Warts are caused by the human papillomavirus (HPV) – a type of viral infection which, as the name implies, occurs only in humans. HPV can be transmitted directly (such as by shaking the hand of someone with warts on their fingers) or indirectly (which can occur when walking barefoot on the same surface as someone else who has warts on their feet).
While anyone can be infected, two particular groups seem to be at much higher risk. The first would be younger patients. When we’re younger, our immune system hasn’t yet been exposed to the virus, and therefore hasn’t had the opportunity to build its defenses. The second group of higher risk patients would be those whose skin surface tends to stay ‘wetter’ than average, thereby making it easier for the virus to enter the epidermis. Examples include those who constantly have their hands in water, or even those whose hands or feet perspire more than average.
Regardless of the factors leading to the initial infection, unfortunately many patients then accidentally spread HPV to other areas of their own skin. For example, patients who ‘pick at’ their warts often find that doing so has caused the virus to spread to their other fingers. Likewise, when a razor shaves over a wart, the blade can ‘nick’ the top surface of the wart and then spread it to other shaved areas.
There are many types of wart treatments available. The reason there are so many is because there is still no single treatment available which is 100% effective in all patients.
Many patients mistakenly believe that warts can just be ‘cut off’, but doing so is rarely the best approach. Many warts actually grow quite deep into the skin, near the level of nerves and blood vessels (especially for those on the hands and feet). Unless the risks of nerve damage, bleeding, prolonged healing time, and scarring are minimal, we usually need to consider other less risky options.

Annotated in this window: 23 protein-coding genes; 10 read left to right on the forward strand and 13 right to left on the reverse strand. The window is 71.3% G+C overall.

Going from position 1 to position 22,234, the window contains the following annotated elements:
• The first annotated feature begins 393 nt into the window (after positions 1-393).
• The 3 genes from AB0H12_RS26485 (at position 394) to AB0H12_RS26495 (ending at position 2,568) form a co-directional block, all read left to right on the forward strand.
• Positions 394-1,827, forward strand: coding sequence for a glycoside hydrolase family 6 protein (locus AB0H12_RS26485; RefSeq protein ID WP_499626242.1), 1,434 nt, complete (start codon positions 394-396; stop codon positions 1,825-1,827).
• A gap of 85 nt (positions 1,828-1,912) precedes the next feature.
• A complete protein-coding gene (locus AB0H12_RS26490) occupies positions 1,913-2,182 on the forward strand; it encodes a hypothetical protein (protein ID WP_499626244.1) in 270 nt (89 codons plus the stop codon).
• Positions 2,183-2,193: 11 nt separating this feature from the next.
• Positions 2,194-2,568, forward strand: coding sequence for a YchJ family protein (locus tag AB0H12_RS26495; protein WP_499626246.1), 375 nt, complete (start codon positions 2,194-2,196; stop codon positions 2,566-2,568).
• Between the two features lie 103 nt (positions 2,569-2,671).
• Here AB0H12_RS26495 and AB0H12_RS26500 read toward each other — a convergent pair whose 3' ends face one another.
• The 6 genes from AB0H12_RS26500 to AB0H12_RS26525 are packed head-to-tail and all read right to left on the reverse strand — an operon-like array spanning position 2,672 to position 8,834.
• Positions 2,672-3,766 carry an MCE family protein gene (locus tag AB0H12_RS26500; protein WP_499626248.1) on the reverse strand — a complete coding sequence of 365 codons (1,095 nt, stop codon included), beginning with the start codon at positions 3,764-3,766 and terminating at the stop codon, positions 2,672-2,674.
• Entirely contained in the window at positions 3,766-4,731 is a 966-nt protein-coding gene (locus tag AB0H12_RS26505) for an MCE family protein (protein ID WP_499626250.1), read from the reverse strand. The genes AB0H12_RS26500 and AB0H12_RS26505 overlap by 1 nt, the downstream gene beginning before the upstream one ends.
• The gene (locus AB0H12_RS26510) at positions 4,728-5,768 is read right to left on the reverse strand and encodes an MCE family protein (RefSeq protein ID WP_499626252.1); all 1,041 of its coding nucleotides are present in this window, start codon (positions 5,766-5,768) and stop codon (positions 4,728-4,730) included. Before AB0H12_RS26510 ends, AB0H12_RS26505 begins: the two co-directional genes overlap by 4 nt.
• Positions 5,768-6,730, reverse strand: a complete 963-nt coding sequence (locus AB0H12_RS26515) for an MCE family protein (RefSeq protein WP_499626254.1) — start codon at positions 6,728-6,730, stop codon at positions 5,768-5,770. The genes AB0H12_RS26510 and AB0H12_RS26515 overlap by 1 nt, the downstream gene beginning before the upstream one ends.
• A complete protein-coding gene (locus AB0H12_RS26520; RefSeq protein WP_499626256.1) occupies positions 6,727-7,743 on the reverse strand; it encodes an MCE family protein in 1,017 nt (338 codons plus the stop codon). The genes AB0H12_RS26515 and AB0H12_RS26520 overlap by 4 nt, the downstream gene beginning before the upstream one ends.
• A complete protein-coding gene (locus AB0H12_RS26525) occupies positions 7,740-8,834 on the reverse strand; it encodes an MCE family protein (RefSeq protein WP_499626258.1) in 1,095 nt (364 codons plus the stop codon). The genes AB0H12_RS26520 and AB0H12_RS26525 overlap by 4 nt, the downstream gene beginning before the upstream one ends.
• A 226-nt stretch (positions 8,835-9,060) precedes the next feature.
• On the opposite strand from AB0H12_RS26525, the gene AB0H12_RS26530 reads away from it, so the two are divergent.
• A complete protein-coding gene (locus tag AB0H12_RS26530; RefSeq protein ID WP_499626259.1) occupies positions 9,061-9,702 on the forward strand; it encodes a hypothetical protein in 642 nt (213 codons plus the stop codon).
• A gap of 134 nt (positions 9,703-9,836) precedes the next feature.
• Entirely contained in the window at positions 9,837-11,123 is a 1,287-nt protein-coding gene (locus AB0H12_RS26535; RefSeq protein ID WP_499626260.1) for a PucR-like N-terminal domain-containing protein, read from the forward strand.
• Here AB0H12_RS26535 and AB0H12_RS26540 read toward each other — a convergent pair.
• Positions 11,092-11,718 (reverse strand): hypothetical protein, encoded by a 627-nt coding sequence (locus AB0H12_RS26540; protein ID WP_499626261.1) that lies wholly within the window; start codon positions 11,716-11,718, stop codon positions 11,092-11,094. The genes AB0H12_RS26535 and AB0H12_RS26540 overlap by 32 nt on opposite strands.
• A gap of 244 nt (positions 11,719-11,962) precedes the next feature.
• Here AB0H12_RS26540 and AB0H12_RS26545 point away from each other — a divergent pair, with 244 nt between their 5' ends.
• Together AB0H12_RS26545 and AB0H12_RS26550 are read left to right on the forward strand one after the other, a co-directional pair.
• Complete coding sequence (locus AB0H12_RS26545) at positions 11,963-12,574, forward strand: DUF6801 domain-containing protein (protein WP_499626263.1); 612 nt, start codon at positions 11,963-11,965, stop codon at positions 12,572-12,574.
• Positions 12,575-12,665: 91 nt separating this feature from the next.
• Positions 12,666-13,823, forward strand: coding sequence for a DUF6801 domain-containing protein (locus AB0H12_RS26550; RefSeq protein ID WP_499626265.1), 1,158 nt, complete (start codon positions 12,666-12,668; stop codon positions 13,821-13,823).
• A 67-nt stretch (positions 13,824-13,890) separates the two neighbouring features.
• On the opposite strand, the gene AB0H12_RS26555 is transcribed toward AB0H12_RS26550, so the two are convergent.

A procedure called ‘cryosurgery’ is easily the most common treatment performed in the dermatologist’s office. In this process, liquid nitrogen is used to purposely ‘frostbite’ the wart, causing it to gradually peel away over the following weeks. Sometimes one treatment is all it takes, while at others, repeat freezing every several weeks may be necessary.
There are a few downsides to freezing. First, it hurts. Even though it’s cold, many describe it as having a ‘burning’ sensation. For multiple warts in adults, or any number of warts in children, the pain can be enough to make us consider other options. Additionally, cryosurgery can damage the skin’s pigment cells – essentially forming a permanent ‘white scar’.
An alternative to freezing is available in the form of a medication called Cantharidin (sometimes referred to as ‘beetlejuice’). The treatment itself is painless and performed by simply applying a liquid to the surface of the wart. In the days following treatment, the area becomes red and may form a blister, which then dries and peels away within a week or so. The advantage to this treatment is that it doesn’t hurt upon application. However, the blisters which form as a result can be sensitive. Another important consideration is that sometimes the top of the wart will blister, but not die. As the blister then settles, the wart will have actually enlarged. If anything, the primary disadvantage of Cantharidin is that it usually doesn’t provide as consistently effective results as other more ‘painful’ options, and repeat treatment is often needed. If a child can’t tolerate any discomfort, though, we may have few other options.
Another increasingly common (and less painful) approach is to use a substance which stimulates the body to fight off the wart itself. Examples include injectable Candida antigen or any number of topical allergens we would apply in the office. The theory with these is that by purposely causing inflammation within the treatment site, the virus is also recognized and the immune system can then fight off the wart on its own. As with any wart treatment, these approaches work wonderfully in some, while results are minimal in others.
The reality is that there are far more wart treatments available than we could possibly cover in one handout. Please let your dermatologist know of any unique circumstances which might affect your treatment, as well as if any of the options described above sound right for you!